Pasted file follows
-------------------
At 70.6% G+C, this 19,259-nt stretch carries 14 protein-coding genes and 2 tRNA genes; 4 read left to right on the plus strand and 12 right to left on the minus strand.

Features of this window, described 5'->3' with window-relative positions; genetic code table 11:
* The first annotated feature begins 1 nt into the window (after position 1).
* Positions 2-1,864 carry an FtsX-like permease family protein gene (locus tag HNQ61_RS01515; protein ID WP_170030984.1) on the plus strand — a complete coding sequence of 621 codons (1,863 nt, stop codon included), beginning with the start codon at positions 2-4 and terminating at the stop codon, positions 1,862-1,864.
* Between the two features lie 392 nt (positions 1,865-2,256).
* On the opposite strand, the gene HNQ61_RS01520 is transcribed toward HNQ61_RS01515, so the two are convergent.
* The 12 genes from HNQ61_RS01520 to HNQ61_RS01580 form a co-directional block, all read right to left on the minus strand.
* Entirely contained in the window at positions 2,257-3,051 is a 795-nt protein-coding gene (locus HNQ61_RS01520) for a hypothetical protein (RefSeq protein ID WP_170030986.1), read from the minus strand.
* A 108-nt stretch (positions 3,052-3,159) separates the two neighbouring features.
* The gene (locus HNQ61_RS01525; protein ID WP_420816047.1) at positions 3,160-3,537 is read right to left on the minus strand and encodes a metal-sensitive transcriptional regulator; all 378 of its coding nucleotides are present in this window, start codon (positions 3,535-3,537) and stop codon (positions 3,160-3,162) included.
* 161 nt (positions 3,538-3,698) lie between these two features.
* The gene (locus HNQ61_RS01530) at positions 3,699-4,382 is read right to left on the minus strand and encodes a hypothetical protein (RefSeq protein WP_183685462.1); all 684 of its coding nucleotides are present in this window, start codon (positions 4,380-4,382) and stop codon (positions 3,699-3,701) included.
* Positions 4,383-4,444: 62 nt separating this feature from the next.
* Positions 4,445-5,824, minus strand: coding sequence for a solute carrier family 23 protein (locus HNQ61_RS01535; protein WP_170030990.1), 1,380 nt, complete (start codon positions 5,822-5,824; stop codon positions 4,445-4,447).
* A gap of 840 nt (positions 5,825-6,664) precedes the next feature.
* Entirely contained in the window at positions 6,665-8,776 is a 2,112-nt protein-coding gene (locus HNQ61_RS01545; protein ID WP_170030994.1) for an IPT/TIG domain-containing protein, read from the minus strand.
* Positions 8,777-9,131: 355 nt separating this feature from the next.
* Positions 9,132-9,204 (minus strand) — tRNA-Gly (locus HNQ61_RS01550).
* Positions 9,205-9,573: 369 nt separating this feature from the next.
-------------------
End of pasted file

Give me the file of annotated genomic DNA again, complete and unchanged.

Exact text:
At 70.6% G+C, this 19,259-nt stretch carries 14 protein-coding genes and 2 tRNA genes; 4 read left to right on the plus strand and 12 right to left on the minus strand.

Features of this window, described 5'->3' with window-relative positions; genetic code table 11:
* The first annotated feature begins 1 nt into the window (after position 1).
* Positions 2-1,864 carry an FtsX-like permease family protein gene (locus tag HNQ61_RS01515; protein ID WP_170030984.1) on the plus strand — a complete coding sequence of 621 codons (1,863 nt, stop codon included), beginning with the start codon at positions 2-4 and terminating at the stop codon, positions 1,862-1,864.
* Between the two features lie 392 nt (positions 1,865-2,256).
* On the opposite strand, the gene HNQ61_RS01520 is transcribed toward HNQ61_RS01515, so the two are convergent.
* The 12 genes from HNQ61_RS01520 to HNQ61_RS01580 form a co-directional block, all read right to left on the minus strand.
* Entirely contained in the window at positions 2,257-3,051 is a 795-nt protein-coding gene (locus HNQ61_RS01520) for a hypothetical protein (RefSeq protein ID WP_170030986.1), read from the minus strand.
* A 108-nt stretch (positions 3,052-3,159) separates the two neighbouring features.
* The gene (locus HNQ61_RS01525; protein ID WP_420816047.1) at positions 3,160-3,537 is read right to left on the minus strand and encodes a metal-sensitive transcriptional regulator; all 378 of its coding nucleotides are present in this window, start codon (positions 3,535-3,537) and stop codon (positions 3,160-3,162) included.
* 161 nt (positions 3,538-3,698) lie between these two features.
* The gene (locus HNQ61_RS01530) at positions 3,699-4,382 is read right to left on the minus strand and encodes a hypothetical protein (RefSeq protein WP_183685462.1); all 684 of its coding nucleotides are present in this window, start codon (positions 4,380-4,382) and stop codon (positions 3,699-3,701) included.
* Positions 4,383-4,444: 62 nt separating this feature from the next.
* Positions 4,445-5,824, minus strand: coding sequence for a solute carrier family 23 protein (locus HNQ61_RS01535; protein WP_170030990.1), 1,380 nt, complete (start codon positions 5,822-5,824; stop codon positions 4,445-4,447).
* A gap of 840 nt (positions 5,825-6,664) precedes the next feature.
* Entirely contained in the window at positions 6,665-8,776 is a 2,112-nt protein-coding gene (locus HNQ61_RS01545; protein ID WP_170030994.1) for an IPT/TIG domain-containing protein, read from the minus strand.
* Positions 8,777-9,131: 355 nt separating this feature from the next.
* Positions 9,132-9,204 (minus strand) — tRNA-Gly (locus HNQ61_RS01550).
* Positions 9,205-9,573: 369 nt separating this feature from the next.